When we just had Rebecca, I worked M-Th, as did Dina. On Fridays I was home, and those days exhausted me to no end. I have SO much respect for stay-at-home moms and nannies just from my 20% schedule as one! Fridays are still my craziest day, as we've kept Dina's schedule the same despite mine changing, but I also absolutely cherish them - our "Mommy Days" are precious to all of us (I think...). And on Monday morning when I hear her key in the lock? I won't deny that there is ALWAYS a sigh of relief.
I try to model myself after Dina. It is not going well. She is an endless fountain of patience, love and kindness - I am not. She is an amazing cook - I am definitely not. She is neat, organized and never forgetful - I am none of those things. And she is sweet, playful, funny and so nurturing to my children - those I've got (phew!).
Rebecca is - and I am not overestimating this either - OBSESSED with Dina. She will pretty much only eat the food that Dina cooks. She lists her in the members of our family. She calls me Dina before saying Mommy sometimes. And when she is sick, or falls down, or cries about generally any (and every)thing, it is Dina she wants, and I have to say, "I know, love, she'll be back Monday...".
There are times when those things hurt. I want to be the one that comforts her most, who she cries for in the middle of the night (actually I don't want her to cry for anyone in the middle of the night, just sleep, but if she's going to want someone, I'd prefer it be me). And I want to be the one who cooks her favorite foods (case in point, Dina is the one who makes arroz con pollo, or chicken with rice, below).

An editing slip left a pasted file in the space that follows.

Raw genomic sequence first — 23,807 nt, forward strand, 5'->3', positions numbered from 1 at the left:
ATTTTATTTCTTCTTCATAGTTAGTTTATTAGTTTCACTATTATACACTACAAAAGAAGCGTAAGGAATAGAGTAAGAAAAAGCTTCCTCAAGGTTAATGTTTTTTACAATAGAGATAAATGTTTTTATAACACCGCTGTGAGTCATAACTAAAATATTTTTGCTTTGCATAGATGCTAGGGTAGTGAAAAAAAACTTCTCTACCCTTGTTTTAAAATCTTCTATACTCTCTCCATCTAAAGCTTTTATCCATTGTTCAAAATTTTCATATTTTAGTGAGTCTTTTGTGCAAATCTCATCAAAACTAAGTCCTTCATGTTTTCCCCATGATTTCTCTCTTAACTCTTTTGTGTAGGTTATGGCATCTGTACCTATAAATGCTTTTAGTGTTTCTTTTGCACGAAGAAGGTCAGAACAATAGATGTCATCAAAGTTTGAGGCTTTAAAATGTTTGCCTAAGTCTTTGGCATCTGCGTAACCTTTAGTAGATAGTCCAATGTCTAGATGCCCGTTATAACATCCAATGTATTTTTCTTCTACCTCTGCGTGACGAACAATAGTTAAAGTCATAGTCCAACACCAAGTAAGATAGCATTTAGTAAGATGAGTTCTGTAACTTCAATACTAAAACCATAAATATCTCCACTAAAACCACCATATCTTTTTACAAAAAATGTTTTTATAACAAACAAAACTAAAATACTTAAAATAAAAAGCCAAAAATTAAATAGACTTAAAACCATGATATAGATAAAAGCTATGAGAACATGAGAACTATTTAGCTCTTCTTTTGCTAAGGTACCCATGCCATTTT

It stings more than a little bit to hear her say that she wants her over me.
But... I wouldn't want to leave my children with anyone that didn't love them, and who they in turn didn't love, as much as she does. And I love that she has been just as much a mother to them when I am not able to be around as I am, and that they feel that wholeheartedly. And I love her just as much as they do, and can genuinely say, when Rebecca says, "I want Diiiiiiina," that I do too.
It is such a strange and high-pressure thing to do, to find a nanny. We were unbelievably lucky to find Dina, who we heard about on a local moms' message board from a person moving out of town. She is the only person I interviewed and I instantly knew she was "the one." Halfway through our conversation she asked to get down on the ground and play with Rebecca, who was four months old at the time, and as I watched them get to know each other - and saw Rebecca instantly at ease and smiling with her (not a common occurrence for her) - I was even more sure.
Here are things that I think are incredibly important when choosing a nanny, or babysitter:
- Gut feel - you know what I mean, mamas. You can instantly feel when something is right or wrong - Don't discount that feeling.
- Love - Dina radiated love and calm and happiness the second I met her. It wasn't a front or a show, but just her way of being. The recommendation from a local mom showcased this too, as did the fact that she'd been with her prior family for over a decade, and still kept in touch with the children.